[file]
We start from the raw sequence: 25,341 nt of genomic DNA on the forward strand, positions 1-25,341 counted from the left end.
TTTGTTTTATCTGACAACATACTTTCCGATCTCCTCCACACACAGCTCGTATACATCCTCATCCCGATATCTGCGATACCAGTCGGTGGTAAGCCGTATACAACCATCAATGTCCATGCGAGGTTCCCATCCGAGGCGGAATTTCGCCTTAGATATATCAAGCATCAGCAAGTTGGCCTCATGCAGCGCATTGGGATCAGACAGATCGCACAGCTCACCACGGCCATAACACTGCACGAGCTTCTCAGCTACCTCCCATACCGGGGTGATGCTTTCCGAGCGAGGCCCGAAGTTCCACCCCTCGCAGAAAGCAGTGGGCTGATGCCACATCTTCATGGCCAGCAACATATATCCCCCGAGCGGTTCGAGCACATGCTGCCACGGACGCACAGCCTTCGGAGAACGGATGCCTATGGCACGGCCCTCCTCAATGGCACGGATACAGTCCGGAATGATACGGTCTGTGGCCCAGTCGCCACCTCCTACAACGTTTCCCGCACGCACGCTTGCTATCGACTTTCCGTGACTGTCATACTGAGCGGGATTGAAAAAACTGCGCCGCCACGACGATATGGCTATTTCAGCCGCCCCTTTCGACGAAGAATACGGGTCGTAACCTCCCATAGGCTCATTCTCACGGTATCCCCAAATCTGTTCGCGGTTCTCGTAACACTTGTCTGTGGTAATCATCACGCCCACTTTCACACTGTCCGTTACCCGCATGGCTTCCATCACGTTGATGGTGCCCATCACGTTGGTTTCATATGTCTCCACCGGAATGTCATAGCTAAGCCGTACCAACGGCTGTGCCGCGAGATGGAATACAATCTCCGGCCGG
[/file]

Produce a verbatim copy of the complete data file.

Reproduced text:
We start from the raw sequence: 25,341 nt of genomic DNA on the forward strand, positions 1-25,341 counted from the left end.
TTTGTTTTATCTGACAACATACTTTCCGATCTCCTCCACACACAGCTCGTATACATCCTCATCCCGATATCTGCGATACCAGTCGGTGGTAAGCCGTATACAACCATCAATGTCCATGCGAGGTTCCCATCCGAGGCGGAATTTCGCCTTAGATATATCAAGCATCAGCAAGTTGGCCTCATGCAGCGCATTGGGATCAGACAGATCGCACAGCTCACCACGGCCATAACACTGCACGAGCTTCTCAGCTACCTCCCATACCGGGGTGATGCTTTCCGAGCGAGGCCCGAAGTTCCACCCCTCGCAGAAAGCAGTGGGCTGATGCCACATCTTCATGGCCAGCAACATATATCCCCCGAGCGGTTCGAGCACATGCTGCCACGGACGCACAGCCTTCGGAGAACGGATGCCTATGGCACGGCCCTCCTCAATGGCACGGATACAGTCCGGAATGATACGGTCTGTGGCCCAGTCGCCACCTCCTACAACGTTTCCCGCACGCACGCTTGCTATCGACTTTCCGTGACTGTCATACTGAGCGGGATTGAAAAAACTGCGCCGCCACGACGATATGGCTATTTCAGCCGCCCCTTTCGACGAAGAATACGGGTCGTAACCTCCCATAGGCTCATTCTCACGGTATCCCCAAATCTGTTCGCGGTTCTCGTAACACTTGTCTGTGGTAATCATCACGCCCACTTTCACACTGTCCGTTACCCGCATGGCTTCCATCACGTTGATGGTGCCCATCACGTTGGTTTCATATGTCTCCACCGGAATGTCATAGCTAAGCCGTACCAACGGCTGTGCCGCGAGATGGAATACAATCTCCGGCCGG